While Parchmen & Co is primarily a coffeehouse that sells its own roasted coffee beans, it also sources quality tea leaves from all over the world and sells it exclusively in Singapore.
Its tea range is limited but incredibly rare: the Crescent Moon White Tea (S$22) is handpicked from the high mountains in Ha Giang, Vietnam, which can go as high as 1,800m or 2,200m. Its Honey Orchid Dancong (S$16) comes from a special tea master in Phoenix Mountain, China, who inherited the ancient art of making Dancong oolong tea from his forefathers.
Pek Sin Choon is one of the oldest tea merchants in Singapore, having been around since 1925.
You’ll recognise it from its iconic stamp logo, which resembles a young shepherd boy sitting on a buffalo. It’s one of the few traditional Chinese tea merchants in Singapore that still blends and roasts its own tea leaves, making it truly one-of-a-kind.
It has seven different brands of tea leaves. More unique brands such as Charm of Buddha Palm (安溪佛手神) and Royal Daffodil (武夷水仙王) were officially recognised by the National Tourism Board in the 1990s, and had the Merlion logo printed on the tea tins as a sign that they were national symbols and representative of our nation’s culture and heritage.
Pekoe & Imp was started in 2013 because it wanted to provide pure and authentic single-origin teas to the public.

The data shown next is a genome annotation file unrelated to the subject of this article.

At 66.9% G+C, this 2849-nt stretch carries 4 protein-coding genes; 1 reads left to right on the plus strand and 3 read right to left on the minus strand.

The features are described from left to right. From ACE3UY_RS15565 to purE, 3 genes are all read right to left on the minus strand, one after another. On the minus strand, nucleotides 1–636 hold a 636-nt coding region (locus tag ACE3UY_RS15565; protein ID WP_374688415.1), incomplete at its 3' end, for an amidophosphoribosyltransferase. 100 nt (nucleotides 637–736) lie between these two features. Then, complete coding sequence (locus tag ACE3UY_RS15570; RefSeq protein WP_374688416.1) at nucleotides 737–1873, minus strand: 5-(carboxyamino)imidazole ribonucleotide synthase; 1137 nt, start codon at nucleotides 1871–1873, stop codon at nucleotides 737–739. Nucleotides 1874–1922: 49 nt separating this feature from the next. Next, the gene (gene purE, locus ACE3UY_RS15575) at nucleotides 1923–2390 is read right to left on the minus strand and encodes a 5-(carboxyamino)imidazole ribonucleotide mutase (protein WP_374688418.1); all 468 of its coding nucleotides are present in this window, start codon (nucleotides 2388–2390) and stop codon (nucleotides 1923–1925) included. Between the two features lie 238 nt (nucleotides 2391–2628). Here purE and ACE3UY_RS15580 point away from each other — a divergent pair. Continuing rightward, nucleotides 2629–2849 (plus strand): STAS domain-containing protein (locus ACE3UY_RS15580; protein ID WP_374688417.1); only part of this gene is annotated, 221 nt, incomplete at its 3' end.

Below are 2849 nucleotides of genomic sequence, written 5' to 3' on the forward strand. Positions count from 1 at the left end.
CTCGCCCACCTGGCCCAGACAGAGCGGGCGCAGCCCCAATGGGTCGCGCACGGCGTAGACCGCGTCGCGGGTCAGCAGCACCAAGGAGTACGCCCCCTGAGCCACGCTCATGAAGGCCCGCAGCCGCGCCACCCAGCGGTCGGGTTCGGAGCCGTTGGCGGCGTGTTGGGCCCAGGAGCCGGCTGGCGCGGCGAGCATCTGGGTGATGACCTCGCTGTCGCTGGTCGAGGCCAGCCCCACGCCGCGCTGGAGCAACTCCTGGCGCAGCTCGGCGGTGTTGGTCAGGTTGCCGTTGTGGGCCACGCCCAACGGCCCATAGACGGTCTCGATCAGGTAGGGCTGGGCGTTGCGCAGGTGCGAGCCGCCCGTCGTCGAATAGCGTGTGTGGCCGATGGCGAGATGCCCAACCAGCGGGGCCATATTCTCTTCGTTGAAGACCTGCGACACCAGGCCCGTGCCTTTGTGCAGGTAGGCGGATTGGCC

Other than selling tea on its online store, Pekoe & Imp also hosts tea workshops, where it shares its love for tea with members of the public, and educates them about the different types of tea and its origins.
Its collection of tea leaves span across oolong, white, green, Western black teas, and dark teas, such as fermented teas and black teas.
Pétale Tea is one of the newer additions to the local tea scene, having just opened in 2018, and it specialises in blooming teas.
All its blooming teas feature hand-sewn tea balls made of organic mao feng green tea and dried flowers, such as osmanthus, jasmine, rose, lavender, marigold, and lily, which unfurl to become beautiful bouquets when immersed in hot water.
In line with its French-inspired name, all its teas are inspired by classic plays and stories, locations (fictional and non-fictional) or experiences, such as Romeo Loves Juliet (S$28/S$48) and Antoinette’s Affair (S$28/S$48).
ROJI is a new Japanese tea brand founded in 2017 by Lim Tian Wee, founder of Gryphon Tea Company, with the hopes of bringing a fun and playful twist to Japanese tea.